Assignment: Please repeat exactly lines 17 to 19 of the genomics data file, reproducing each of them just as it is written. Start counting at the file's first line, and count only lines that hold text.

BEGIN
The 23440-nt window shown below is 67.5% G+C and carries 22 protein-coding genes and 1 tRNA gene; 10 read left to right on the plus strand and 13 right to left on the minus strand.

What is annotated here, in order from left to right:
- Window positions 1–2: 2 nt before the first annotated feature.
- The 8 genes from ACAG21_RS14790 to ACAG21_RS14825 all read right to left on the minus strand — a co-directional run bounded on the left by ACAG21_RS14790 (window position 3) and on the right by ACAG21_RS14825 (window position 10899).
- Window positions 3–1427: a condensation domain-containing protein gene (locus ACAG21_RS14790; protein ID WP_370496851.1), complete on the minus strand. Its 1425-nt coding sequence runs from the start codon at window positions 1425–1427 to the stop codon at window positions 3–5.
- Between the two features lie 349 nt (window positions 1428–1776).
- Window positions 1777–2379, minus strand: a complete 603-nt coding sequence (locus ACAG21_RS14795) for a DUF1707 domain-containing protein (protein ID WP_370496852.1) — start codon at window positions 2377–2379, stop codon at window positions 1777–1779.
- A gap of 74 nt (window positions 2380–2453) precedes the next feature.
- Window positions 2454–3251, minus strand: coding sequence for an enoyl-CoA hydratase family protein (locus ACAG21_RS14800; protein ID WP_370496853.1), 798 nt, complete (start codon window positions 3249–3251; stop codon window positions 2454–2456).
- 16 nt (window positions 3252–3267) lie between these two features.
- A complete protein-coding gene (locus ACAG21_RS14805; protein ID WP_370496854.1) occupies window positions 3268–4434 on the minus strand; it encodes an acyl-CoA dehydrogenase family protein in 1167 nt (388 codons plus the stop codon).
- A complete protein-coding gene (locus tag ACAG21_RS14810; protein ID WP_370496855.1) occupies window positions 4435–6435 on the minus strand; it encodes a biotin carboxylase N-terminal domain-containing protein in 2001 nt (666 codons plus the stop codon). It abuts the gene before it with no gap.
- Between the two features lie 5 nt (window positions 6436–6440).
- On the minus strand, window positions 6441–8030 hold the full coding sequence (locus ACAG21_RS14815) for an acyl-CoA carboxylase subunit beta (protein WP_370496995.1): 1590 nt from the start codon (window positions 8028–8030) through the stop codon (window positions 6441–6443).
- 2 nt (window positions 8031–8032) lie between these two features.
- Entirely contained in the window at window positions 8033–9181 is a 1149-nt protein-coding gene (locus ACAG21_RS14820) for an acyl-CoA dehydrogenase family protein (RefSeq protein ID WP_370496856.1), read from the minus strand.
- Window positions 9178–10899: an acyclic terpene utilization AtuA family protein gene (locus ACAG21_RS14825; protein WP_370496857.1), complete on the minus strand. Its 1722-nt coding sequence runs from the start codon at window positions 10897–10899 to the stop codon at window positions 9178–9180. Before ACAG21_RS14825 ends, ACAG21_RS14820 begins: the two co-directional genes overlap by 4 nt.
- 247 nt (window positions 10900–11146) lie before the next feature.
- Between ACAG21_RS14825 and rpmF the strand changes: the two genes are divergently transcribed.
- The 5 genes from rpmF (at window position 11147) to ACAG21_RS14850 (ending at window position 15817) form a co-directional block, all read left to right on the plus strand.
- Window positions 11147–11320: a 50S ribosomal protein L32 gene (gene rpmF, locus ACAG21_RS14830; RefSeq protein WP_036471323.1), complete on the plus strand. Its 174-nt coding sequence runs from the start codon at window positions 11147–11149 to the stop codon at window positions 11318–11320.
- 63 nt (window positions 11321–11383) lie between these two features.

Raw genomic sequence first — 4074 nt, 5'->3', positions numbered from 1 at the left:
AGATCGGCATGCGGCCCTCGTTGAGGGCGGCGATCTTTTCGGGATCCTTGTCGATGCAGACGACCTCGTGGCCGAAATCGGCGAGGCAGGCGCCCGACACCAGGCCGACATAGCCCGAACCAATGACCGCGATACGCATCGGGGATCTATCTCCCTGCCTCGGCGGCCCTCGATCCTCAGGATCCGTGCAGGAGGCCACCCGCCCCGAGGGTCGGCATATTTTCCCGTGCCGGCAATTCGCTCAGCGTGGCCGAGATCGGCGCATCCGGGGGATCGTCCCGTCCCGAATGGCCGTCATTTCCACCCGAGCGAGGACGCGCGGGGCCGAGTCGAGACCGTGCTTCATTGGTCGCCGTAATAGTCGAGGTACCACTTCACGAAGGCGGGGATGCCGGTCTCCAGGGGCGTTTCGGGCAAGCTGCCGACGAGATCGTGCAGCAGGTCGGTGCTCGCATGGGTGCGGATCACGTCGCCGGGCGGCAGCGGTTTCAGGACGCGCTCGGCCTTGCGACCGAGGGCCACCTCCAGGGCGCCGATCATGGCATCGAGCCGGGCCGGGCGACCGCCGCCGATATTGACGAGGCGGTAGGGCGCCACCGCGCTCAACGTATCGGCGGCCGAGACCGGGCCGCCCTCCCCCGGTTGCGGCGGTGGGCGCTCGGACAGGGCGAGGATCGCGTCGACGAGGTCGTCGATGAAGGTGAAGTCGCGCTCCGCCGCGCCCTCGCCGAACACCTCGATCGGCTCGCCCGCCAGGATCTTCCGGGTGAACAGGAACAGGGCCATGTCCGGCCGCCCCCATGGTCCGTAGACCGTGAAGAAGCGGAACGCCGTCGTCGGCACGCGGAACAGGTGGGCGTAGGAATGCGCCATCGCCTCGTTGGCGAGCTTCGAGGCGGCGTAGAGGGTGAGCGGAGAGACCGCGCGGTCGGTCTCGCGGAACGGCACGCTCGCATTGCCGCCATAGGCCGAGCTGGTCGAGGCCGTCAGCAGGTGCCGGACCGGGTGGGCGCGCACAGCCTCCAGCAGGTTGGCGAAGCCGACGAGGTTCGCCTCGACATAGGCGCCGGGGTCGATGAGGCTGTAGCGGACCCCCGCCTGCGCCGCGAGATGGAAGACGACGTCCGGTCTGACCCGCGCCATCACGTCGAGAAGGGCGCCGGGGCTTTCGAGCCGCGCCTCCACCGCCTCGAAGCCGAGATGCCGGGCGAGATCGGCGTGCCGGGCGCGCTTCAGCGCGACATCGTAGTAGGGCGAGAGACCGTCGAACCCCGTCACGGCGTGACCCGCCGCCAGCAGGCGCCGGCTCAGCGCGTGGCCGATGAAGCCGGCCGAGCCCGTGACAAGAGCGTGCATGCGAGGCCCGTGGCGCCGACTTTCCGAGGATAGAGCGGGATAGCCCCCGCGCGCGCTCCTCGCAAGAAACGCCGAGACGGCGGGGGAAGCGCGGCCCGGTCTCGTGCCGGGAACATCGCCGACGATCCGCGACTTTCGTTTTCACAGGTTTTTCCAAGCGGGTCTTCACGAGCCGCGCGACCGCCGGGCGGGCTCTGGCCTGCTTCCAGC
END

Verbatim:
- Window positions 9178–10899: an acyclic terpene utilization AtuA family protein gene (locus ACAG21_RS14825; protein WP_370496857.1), complete on the minus strand. Its 1722-nt coding sequence runs from the start codon at window positions 10897–10899 to the stop codon at window positions 9178–9180. Before ACAG21_RS14825 ends, ACAG21_RS14820 begins: the two co-directional genes overlap by 4 nt.
- 247 nt (window positions 10900–11146) lie before the next feature.
- Between ACAG21_RS14825 and rpmF the strand changes: the two genes are divergently transcribed.